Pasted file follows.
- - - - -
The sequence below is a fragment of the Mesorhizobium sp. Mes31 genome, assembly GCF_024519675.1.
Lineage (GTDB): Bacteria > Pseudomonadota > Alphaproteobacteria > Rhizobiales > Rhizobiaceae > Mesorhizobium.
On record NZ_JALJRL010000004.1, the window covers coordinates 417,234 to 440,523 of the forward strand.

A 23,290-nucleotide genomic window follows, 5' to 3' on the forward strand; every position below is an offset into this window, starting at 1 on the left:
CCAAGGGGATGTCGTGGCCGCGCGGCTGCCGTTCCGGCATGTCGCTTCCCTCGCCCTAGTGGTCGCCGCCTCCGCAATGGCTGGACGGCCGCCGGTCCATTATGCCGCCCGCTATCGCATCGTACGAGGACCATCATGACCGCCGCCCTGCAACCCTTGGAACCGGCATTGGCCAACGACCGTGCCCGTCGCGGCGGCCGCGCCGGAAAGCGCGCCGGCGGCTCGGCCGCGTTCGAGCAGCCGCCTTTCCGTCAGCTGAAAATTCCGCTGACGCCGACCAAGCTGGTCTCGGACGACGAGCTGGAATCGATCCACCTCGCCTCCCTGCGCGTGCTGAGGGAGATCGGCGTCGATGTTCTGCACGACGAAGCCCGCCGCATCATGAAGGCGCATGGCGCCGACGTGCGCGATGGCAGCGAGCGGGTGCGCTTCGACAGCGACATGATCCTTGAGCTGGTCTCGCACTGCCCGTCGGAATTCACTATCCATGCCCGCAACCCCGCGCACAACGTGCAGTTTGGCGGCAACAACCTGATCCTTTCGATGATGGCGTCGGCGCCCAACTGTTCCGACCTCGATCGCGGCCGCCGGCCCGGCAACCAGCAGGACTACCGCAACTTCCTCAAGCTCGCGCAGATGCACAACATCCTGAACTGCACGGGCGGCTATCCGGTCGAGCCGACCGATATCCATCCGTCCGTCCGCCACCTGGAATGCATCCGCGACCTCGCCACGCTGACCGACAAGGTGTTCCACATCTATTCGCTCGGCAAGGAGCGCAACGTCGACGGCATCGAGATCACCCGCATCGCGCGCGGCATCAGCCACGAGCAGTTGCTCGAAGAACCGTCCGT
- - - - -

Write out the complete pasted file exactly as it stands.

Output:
The sequence below is a fragment of the Mesorhizobium sp. Mes31 genome, assembly GCF_024519675.1.
Lineage (GTDB): Bacteria > Pseudomonadota > Alphaproteobacteria > Rhizobiales > Rhizobiaceae > Mesorhizobium.
On record NZ_JALJRL010000004.1, the window covers coordinates 417,234 to 440,523 of the forward strand.

A 23,290-nucleotide genomic window follows, 5' to 3' on the forward strand; every position below is an offset into this window, starting at 1 on the left:
CCAAGGGGATGTCGTGGCCGCGCGGCTGCCGTTCCGGCATGTCGCTTCCCTCGCCCTAGTGGTCGCCGCCTCCGCAATGGCTGGACGGCCGCCGGTCCATTATGCCGCCCGCTATCGCATCGTACGAGGACCATCATGACCGCCGCCCTGCAACCCTTGGAACCGGCATTGGCCAACGACCGTGCCCGTCGCGGCGGCCGCGCCGGAAAGCGCGCCGGCGGCTCGGCCGCGTTCGAGCAGCCGCCTTTCCGTCAGCTGAAAATTCCGCTGACGCCGACCAAGCTGGTCTCGGACGACGAGCTGGAATCGATCCACCTCGCCTCCCTGCGCGTGCTGAGGGAGATCGGCGTCGATGTTCTGCACGACGAAGCCCGCCGCATCATGAAGGCGCATGGCGCCGACGTGCGCGATGGCAGCGAGCGGGTGCGCTTCGACAGCGACATGATCCTTGAGCTGGTCTCGCACTGCCCGTCGGAATTCACTATCCATGCCCGCAACCCCGCGCACAACGTGCAGTTTGGCGGCAACAACCTGATCCTTTCGATGATGGCGTCGGCGCCCAACTGTTCCGACCTCGATCGCGGCCGCCGGCCCGGCAACCAGCAGGACTACCGCAACTTCCTCAAGCTCGCGCAGATGCACAACATCCTGAACTGCACGGGCGGCTATCCGGTCGAGCCGACCGATATCCATCCGTCCGTCCGCCACCTGGAATGCATCCGCGACCTCGCCACGCTGACCGACAAGGTGTTCCACATCTATTCGCTCGGCAAGGAGCGCAACGTCGACGGCATCGAGATCACCCGCATCGCGCGCGGCATCAGCCACGAGCAGTTGCTCGAAGAACCGTCCGT